Whole-Word Phonological Representations of Disyllabic Words in the Chinese Lexicon: Data From Acquired Dyslexia

Sam-Po Law (Corresponding Author), Winsy Wong, Karen M. Y. Chiu

Research output: Journal article publicationJournal articleAcademic researchpeer-review

Abstract

This study addresses the issue of the existence of whole-word phonological representations of disyllabic and multisyllabic words in the Chinese mental lexicon. A Cantonese brain-injured dyslexic individual with semantic deficits, YKM, was assessed on his abilities to read aloud and to comprehend disyllabic words containing homographic heterophonous characters, the pronunciation of which can only be disambiguated in word context. Superior performance on reading to comprehension was found. YKM could produce the target phonological forms without understanding the words. The dissociation is taken as evidence for whole-word representations for these words at the phonological level. The claim is consistent with previous account for discrepancy of the frequencies of tonal errors between reading aloud and object naming in Cantonese reported of another case study of similar deficits. Theoretical arguments for whole-word form representations for all multisyllabic Chinese words are also discussed.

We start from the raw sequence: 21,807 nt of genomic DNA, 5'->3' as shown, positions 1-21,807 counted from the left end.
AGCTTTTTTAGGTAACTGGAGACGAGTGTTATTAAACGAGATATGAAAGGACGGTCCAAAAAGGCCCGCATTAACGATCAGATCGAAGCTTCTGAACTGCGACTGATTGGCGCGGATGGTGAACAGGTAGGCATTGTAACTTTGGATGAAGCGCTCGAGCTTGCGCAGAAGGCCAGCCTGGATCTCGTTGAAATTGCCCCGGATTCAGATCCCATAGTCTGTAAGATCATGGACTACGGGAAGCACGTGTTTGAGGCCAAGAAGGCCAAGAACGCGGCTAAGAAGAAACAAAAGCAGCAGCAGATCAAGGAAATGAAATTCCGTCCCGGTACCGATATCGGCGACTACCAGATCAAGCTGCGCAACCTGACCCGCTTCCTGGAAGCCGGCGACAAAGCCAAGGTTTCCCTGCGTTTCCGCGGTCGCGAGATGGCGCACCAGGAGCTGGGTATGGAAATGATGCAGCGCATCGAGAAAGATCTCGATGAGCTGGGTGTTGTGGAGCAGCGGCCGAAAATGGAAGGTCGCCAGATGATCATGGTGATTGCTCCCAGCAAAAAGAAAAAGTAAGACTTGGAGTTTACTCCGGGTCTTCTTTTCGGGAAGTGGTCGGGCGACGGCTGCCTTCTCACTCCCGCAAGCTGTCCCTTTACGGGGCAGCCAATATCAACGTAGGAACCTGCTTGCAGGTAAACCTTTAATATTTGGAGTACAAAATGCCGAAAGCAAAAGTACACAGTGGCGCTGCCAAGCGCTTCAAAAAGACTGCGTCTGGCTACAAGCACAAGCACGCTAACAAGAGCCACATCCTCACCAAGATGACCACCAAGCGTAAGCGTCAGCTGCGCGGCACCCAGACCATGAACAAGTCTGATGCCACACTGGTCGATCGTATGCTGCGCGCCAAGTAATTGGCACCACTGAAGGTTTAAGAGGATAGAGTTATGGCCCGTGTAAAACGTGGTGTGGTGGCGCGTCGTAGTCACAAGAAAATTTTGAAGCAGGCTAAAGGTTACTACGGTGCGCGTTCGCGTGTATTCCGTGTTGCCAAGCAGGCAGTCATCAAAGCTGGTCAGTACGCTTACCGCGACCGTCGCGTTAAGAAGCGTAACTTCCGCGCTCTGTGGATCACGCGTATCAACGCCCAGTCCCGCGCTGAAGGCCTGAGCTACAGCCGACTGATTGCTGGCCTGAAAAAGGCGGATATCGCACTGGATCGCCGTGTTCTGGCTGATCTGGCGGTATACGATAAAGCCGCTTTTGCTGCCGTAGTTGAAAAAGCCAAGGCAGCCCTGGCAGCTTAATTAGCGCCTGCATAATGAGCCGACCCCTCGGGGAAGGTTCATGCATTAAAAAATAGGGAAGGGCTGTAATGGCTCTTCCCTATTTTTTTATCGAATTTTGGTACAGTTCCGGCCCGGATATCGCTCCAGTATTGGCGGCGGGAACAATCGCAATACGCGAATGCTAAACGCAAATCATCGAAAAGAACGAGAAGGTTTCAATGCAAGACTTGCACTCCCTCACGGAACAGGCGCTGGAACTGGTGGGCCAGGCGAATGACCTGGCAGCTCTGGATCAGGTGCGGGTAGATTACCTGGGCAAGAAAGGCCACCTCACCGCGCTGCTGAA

Original languageEnglish
Article number597581
JournalBehavioural Neurology
Volume16
DOIs
Publication statusPublished - 15 Dec 2005
Externally publishedYes

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